FAIRFIELD COUNTY, Conn. — Bernie Sanders' historic first win by a Jewish candidate in a presidential primary in New Hampshire brought to mind an earlier political milestone for local Jewish leaders.
In 2000, Democratic presidential candidate Al Gore tapped Stamford native and then-U.S. Sen. Joseph Lieberman to be his running mate. Although they didn’t win, Gore’s announcement was, in some ways, more of a significant moment for Jewish leaders.
“I think that Senator Lieberman’s choice had more of an impact because it was the first time that someone [Jewish] was on the national ticket — not just a candidate but on the ticket,” said James Cohen, CEO of the United Jewish Federation of Greater Stamford, New Canaan and Darien.
Other barriers have been broken since then: Voters elected Barack Obama, its first black president, in 2008. And Hillary Clinton would be the nation’s first female president if she’s elected this election cycle.
Aside from the added diversity in contemporary politics, religious identity could make Lieberman’s run more significant.
Professor Nehama Aschkenasy, director of the Center of Judaic and Middle Eastern Studies at UConn-Stamford, said Lieberman was outwardly religious, unlike Sanders. In his victory speech Tuesday night in New Hampshire, Sanders said his father came from Poland, but he did not mention his Jewish religion.
Aschkenasy said she “didn’t fault him” for not mentioning his upbringing, saying Sanders represents a section of Americans who are Jews by birth and aren’t religious.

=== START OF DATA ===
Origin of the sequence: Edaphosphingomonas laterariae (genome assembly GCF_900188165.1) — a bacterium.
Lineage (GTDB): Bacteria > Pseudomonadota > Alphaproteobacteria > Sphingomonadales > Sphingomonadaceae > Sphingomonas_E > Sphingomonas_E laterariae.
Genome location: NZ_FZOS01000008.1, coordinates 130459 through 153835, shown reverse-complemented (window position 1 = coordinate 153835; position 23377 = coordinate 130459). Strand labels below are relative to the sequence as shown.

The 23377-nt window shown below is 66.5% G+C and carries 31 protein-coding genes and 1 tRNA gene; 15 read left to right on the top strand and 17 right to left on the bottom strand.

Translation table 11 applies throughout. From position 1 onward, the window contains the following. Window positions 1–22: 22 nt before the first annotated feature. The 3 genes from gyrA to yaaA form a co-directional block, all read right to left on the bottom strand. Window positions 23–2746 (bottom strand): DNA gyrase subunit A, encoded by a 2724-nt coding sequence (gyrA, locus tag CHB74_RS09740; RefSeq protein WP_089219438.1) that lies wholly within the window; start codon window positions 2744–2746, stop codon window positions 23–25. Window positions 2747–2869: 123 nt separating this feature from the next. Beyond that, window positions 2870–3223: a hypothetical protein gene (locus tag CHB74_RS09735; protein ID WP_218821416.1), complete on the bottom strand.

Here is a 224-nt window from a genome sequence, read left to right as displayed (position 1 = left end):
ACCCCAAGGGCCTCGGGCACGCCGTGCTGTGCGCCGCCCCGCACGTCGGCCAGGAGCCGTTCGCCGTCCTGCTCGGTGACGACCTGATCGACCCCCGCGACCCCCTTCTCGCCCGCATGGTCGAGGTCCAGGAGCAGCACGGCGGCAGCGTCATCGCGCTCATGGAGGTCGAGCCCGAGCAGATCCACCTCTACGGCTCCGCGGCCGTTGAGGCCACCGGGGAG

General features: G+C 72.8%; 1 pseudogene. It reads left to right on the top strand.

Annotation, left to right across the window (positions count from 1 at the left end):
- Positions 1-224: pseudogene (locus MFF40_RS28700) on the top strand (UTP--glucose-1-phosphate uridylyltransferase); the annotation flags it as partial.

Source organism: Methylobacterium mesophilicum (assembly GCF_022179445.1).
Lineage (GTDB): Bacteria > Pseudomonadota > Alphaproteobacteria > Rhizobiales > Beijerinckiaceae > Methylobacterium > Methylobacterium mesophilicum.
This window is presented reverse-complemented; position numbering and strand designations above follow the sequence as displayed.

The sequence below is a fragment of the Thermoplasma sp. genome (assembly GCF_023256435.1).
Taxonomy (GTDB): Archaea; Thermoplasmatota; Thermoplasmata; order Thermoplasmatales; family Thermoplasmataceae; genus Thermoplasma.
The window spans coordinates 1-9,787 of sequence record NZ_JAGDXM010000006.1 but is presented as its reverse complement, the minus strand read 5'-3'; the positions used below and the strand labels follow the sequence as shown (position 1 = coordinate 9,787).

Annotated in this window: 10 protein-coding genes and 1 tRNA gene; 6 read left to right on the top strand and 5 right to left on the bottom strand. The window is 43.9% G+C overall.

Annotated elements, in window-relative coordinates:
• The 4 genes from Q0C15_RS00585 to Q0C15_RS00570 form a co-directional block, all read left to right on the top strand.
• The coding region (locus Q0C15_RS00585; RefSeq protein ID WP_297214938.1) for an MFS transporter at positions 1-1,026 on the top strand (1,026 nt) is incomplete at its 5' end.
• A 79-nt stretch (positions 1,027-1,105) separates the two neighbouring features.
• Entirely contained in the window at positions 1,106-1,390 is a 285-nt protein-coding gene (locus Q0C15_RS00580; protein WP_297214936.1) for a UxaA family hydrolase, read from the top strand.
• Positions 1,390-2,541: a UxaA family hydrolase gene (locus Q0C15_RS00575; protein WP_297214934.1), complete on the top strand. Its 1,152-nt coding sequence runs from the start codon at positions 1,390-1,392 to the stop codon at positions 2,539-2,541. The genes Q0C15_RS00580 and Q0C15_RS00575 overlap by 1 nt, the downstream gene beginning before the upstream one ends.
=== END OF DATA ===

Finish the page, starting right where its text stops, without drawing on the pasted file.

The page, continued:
So the fact that Lieberman , whose Jewish religion was a large part of his identity, could have became vice president “is much more of a historic moment in my opinion,” Aschkenasy said.
Even so, Cohen said Tuesday’s primary sends a positive message about the American people.
“I was particularly pleased that it didn’t matter that much to the average voter what his religion was,” Cohen said. “I think it shows how far the Jewish community has come in being an integrated piece of the American fabric.”
And Cohen noted that children of two other presidential contenders — Donald Trump and Hillary Clinton — have both married Jewish spouses. Chelsea Clinton is married to a Jewish husband as is Ivanka Trump, who also converted to Judaism.
“It’s an absolute non-issue,” Cohen said of inter-faith marriages in contemporary culture. “And I think that this generation’s grandparents would be very proud of that fact.”
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